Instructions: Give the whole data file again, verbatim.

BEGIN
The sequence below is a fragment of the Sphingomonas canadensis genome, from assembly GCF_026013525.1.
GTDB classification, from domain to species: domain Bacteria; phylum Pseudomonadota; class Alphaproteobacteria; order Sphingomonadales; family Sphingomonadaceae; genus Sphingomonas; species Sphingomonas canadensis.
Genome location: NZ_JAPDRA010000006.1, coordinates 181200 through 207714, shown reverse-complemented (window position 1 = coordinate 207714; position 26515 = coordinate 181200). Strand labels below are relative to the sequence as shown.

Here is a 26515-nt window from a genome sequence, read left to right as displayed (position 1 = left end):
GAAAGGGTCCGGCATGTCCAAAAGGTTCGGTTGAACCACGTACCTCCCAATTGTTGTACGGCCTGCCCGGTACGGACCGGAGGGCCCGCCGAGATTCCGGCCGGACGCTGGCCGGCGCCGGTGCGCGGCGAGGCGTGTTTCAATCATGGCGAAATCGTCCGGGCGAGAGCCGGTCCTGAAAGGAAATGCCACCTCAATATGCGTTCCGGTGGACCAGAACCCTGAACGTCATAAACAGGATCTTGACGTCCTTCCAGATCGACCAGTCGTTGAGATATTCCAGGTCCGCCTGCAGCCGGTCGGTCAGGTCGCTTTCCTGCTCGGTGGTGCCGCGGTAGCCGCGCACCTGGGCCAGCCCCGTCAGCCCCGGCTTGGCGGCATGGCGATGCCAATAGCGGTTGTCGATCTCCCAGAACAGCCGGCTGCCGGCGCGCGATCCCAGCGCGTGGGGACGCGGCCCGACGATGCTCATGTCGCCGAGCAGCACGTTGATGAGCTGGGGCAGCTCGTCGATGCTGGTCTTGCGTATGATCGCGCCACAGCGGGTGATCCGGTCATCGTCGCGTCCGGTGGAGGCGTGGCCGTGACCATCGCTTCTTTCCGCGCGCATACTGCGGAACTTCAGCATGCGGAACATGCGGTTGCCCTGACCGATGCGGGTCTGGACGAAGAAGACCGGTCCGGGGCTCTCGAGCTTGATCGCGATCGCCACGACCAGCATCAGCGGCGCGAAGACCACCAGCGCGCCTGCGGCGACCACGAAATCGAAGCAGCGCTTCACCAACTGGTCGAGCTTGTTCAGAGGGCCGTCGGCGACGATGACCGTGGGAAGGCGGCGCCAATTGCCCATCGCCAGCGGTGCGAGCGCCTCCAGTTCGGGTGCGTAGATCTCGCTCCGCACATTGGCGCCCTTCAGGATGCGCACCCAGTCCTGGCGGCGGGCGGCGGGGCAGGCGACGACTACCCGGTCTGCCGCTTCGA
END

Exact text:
The sequence below is a fragment of the Sphingomonas canadensis genome, from assembly GCF_026013525.1.
GTDB classification, from domain to species: domain Bacteria; phylum Pseudomonadota; class Alphaproteobacteria; order Sphingomonadales; family Sphingomonadaceae; genus Sphingomonas; species Sphingomonas canadensis.
Genome location: NZ_JAPDRA010000006.1, coordinates 181200 through 207714, shown reverse-complemented (window position 1 = coordinate 207714; position 26515 = coordinate 181200). Strand labels below are relative to the sequence as shown.

Here is a 26515-nt window from a genome sequence, read left to right as displayed (position 1 = left end):
GAAAGGGTCCGGCATGTCCAAAAGGTTCGGTTGAACCACGTACCTCCCAATTGTTGTACGGCCTGCCCGGTACGGACCGGAGGGCCCGCCGAGATTCCGGCCGGACGCTGGCCGGCGCCGGTGCGCGGCGAGGCGTGTTTCAATCATGGCGAAATCGTCCGGGCGAGAGCCGGTCCTGAAAGGAAATGCCACCTCAATATGCGTTCCGGTGGACCAGAACCCTGAACGTCATAAACAGGATCTTGACGTCCTTCCAGATCGACCAGTCGTTGAGATATTCCAGGTCCGCCTGCAGCCGGTCGGTCAGGTCGCTTTCCTGCTCGGTGGTGCCGCGGTAGCCGCGCACCTGGGCCAGCCCCGTCAGCCCCGGCTTGGCGGCATGGCGATGCCAATAGCGGTTGTCGATCTCCCAGAACAGCCGGCTGCCGGCGCGCGATCCCAGCGCGTGGGGACGCGGCCCGACGATGCTCATGTCGCCGAGCAGCACGTTGATGAGCTGGGGCAGCTCGTCGATGCTGGTCTTGCGTATGATCGCGCCACAGCGGGTGATCCGGTCATCGTCGCGTCCGGTGGAGGCGTGGCCGTGACCATCGCTTCTTTCCGCGCGCATACTGCGGAACTTCAGCATGCGGAACATGCGGTTGCCCTGACCGATGCGGGTCTGGACGAAGAAGACCGGTCCGGGGCTCTCGAGCTTGATCGCGATCGCCACGACCAGCATCAGCGGCGCGAAGACCACCAGCGCGCCTGCGGCGACCACGAAATCGAAGCAGCGCTTCACCAACTGGTCGAGCTTGTTCAGAGGGCCGTCGGCGACGATGACCGTGGGAAGGCGGCGCCAATTGCCCATCGCCAGCGGTGCGAGCGCCTCCAGTTCGGGTGCGTAGATCTCGCTCCGCACATTGGCGCCCTTCAGGATGCGCACCCAGTCCTGGCGGCGGGCGGCGGGGCAGGCGACGACTACCCGGTCTGCCGCTTCGA